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Bush final farewell takes on personal, distinctly Texas feel

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A special funeral train was carrying Bush’s remains through small towns to the family plot on the presidential library grounds at Texas A&M University
HOUSTON — George H. W. Bush’s family and friends praised his faith, humility and patience Thursday, saying the former president embodied courage and grace along with his unique brand of humor and kindness as days of national mourning in Washington took on a more personal feel during a final Texas farewell.
Addressing a funeral at Houston’s St. Martin’s Episcopal Church where the 41st president and his family regularly worshipped, Bush’s former secretary of state and confidant for decades, James Baker, addressed him as “jefe,” Spanish for “boss.” He praised Bush as a “truly beautiful human being” who had the “courage of a warrior but the greater courage of a peacemaker.”
“The world became a better place because George Bush occupied the White House for four years,” said Baker, who concluded his remarks fighting back tears.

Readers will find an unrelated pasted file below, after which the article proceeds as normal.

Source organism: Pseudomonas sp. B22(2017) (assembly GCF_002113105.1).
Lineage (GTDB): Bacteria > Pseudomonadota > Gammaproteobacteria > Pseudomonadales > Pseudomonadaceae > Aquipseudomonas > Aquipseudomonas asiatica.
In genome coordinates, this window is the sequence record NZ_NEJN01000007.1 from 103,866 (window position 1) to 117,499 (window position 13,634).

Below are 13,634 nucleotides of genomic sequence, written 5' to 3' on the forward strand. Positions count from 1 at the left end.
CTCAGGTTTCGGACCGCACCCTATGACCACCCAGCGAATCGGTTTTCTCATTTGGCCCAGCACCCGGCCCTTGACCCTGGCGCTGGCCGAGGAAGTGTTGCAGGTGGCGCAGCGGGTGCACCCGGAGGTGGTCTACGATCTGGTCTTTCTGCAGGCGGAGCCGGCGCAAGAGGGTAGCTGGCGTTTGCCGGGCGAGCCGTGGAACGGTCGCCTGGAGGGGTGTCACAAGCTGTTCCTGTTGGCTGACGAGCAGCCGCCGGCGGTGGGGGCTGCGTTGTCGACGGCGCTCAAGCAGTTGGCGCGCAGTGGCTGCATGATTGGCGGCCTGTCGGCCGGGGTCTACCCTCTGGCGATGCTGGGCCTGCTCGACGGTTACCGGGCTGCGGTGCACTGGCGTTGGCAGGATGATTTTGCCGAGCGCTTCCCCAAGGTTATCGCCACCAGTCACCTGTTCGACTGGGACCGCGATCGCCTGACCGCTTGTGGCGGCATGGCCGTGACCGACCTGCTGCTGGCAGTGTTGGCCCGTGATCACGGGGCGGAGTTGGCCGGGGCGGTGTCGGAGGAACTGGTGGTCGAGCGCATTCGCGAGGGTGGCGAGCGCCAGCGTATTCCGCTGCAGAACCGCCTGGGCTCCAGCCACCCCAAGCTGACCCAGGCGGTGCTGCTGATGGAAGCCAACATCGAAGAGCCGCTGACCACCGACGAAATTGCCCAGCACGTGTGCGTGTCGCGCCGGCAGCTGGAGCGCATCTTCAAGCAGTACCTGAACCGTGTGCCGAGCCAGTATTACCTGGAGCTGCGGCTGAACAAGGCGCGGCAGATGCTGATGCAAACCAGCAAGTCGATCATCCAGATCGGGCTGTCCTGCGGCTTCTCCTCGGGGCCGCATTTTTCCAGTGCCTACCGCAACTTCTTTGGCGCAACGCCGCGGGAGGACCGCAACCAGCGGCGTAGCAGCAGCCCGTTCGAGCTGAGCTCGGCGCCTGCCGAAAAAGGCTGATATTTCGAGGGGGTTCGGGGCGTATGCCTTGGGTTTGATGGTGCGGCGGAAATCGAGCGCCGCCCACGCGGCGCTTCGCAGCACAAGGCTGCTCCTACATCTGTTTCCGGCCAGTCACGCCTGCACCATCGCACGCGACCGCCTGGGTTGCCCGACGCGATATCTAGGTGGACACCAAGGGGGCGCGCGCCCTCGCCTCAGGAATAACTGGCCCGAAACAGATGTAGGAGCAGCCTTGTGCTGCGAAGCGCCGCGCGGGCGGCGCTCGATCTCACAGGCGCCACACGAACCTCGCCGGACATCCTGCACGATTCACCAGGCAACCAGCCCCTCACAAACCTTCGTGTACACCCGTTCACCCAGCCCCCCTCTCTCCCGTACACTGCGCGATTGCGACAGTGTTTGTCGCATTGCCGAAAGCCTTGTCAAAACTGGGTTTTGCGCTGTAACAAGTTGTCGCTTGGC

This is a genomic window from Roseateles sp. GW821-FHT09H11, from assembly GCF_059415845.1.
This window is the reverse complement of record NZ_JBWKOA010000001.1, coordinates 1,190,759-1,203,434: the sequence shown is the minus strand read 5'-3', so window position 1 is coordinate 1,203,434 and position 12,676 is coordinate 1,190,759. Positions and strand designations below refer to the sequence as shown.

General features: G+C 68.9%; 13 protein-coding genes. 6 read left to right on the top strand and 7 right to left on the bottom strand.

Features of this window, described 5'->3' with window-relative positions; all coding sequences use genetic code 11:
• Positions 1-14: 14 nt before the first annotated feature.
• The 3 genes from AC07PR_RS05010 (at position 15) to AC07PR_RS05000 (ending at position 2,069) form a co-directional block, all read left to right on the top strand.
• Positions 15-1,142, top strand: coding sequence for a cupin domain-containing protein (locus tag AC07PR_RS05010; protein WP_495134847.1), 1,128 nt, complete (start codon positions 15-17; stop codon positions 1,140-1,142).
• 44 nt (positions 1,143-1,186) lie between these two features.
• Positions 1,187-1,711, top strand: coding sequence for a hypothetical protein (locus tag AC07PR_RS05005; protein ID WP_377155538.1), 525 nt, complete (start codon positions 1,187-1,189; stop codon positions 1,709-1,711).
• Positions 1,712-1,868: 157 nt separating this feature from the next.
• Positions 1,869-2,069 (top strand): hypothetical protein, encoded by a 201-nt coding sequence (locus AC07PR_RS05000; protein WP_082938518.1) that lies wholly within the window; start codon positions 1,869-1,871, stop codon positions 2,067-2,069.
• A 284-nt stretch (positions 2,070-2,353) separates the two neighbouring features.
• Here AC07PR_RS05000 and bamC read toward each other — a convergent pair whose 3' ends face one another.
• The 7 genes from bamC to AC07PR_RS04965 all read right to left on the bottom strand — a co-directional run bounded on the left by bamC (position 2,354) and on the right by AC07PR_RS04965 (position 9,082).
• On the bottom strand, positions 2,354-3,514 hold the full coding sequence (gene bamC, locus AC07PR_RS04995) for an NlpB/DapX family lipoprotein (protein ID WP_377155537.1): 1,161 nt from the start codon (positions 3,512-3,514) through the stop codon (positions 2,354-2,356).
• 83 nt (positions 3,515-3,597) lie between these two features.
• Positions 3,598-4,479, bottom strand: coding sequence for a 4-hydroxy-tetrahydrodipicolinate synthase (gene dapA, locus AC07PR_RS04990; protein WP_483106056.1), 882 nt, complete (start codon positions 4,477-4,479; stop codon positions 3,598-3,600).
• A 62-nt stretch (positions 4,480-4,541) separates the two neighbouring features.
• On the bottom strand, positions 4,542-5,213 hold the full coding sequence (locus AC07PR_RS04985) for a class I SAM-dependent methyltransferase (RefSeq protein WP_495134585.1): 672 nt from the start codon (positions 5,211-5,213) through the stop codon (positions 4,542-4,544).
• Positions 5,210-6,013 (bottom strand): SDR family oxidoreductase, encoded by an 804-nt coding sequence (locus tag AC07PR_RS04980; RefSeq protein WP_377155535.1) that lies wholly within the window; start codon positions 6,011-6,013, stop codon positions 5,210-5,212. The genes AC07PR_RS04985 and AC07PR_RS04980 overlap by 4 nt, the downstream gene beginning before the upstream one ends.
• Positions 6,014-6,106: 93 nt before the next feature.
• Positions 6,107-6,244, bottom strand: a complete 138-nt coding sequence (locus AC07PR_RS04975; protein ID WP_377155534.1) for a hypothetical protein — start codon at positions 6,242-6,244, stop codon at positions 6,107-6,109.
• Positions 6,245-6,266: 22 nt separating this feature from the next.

Following the services, a special funeral train was carrying Bush’s remains through small towns to the family plot on the presidential library grounds at Texas A&M University in College Station. His final resting place is alongside his wife and Robin Bush, the daughter they lost to leukemia at age 3.
Thursday’s flavor was distinctly Texas. In place of most Washington dignitaries were top Houston athletes including the NFL Texans’ defensive end J. Watt — displaying Bush’s love for sports — and Chuck Norris, who played TV’s “Walker, Texas Ranger.”
The St. Martin’s Parish Choir performed “This is My Country,” which was also sung at Bush’s presidential inauguration in 1989. Those gathered also heard a prayer stressing the importance of service and selflessness that the president himself offered for the country at the start of his term.

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